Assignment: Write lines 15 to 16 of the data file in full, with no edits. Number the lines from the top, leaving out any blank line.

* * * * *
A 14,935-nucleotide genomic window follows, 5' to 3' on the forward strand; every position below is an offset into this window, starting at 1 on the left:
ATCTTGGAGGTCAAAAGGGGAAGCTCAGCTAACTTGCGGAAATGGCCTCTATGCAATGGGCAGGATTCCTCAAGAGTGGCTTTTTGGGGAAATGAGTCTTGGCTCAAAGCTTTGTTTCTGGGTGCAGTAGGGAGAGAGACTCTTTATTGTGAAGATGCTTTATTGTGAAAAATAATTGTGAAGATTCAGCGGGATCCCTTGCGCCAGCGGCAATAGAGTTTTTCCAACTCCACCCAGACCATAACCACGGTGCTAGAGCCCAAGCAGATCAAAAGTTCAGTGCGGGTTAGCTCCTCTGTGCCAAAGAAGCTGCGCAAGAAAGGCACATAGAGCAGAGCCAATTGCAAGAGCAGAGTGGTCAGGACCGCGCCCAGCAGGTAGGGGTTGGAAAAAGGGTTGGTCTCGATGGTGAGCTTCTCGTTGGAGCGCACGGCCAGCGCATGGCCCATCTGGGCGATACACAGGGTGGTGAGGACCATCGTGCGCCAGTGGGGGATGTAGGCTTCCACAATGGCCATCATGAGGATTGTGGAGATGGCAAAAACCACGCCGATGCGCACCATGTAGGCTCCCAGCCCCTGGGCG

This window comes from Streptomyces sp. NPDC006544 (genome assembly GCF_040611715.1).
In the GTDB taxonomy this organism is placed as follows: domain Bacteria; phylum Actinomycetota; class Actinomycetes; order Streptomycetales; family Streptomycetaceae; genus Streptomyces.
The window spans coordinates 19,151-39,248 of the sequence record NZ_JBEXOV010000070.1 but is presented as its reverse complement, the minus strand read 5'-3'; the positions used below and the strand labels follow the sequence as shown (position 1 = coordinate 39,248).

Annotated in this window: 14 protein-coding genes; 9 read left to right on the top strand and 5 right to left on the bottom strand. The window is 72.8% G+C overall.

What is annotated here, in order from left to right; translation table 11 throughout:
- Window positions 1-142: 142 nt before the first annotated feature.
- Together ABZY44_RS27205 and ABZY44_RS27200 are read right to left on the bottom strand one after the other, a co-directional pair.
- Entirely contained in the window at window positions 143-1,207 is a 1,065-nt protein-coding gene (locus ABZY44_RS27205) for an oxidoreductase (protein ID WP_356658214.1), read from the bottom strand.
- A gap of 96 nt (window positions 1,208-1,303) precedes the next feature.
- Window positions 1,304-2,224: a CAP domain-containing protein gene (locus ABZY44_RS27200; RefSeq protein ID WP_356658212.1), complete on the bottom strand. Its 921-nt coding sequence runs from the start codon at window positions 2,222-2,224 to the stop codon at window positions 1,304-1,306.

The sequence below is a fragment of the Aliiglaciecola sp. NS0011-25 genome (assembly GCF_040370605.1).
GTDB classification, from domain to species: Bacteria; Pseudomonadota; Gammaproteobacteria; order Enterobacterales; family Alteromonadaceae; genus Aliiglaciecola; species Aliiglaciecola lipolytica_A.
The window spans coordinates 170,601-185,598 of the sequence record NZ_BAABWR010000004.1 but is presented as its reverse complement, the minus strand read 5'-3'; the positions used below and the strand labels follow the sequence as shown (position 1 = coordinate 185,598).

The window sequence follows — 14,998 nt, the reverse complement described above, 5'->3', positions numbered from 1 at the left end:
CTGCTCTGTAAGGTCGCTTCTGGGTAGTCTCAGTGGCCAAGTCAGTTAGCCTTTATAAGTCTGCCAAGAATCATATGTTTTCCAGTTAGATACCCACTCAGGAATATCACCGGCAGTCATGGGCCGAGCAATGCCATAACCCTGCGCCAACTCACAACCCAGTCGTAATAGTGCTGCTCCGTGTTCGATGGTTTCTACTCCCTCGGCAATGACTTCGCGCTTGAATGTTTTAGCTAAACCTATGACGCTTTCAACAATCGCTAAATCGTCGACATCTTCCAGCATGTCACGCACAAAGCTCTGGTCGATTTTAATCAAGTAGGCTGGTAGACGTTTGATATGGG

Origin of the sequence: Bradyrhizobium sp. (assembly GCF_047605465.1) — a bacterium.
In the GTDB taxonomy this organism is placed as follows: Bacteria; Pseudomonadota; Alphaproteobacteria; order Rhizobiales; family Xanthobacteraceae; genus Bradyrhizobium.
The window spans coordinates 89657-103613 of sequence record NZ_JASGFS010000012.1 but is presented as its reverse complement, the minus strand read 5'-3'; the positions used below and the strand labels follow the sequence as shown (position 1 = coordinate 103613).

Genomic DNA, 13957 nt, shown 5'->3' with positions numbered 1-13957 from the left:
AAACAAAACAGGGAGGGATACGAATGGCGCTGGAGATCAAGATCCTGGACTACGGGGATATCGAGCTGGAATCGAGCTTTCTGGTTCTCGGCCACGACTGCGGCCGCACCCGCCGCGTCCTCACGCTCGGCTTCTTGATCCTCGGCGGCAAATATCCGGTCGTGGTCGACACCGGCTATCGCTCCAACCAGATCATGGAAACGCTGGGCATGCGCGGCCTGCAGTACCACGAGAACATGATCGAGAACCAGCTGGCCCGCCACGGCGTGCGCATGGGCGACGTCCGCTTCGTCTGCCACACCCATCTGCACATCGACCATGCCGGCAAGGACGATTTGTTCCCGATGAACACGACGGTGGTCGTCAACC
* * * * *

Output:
The window spans coordinates 170,601-185,598 of the sequence record NZ_BAABWR010000004.1 but is presented as its reverse complement, the minus strand read 5'-3'; the positions used below and the strand labels follow the sequence as shown (position 1 = coordinate 185,598).

The window sequence follows — 14,998 nt, the reverse complement described above, 5'->3', positions numbered from 1 at the left end: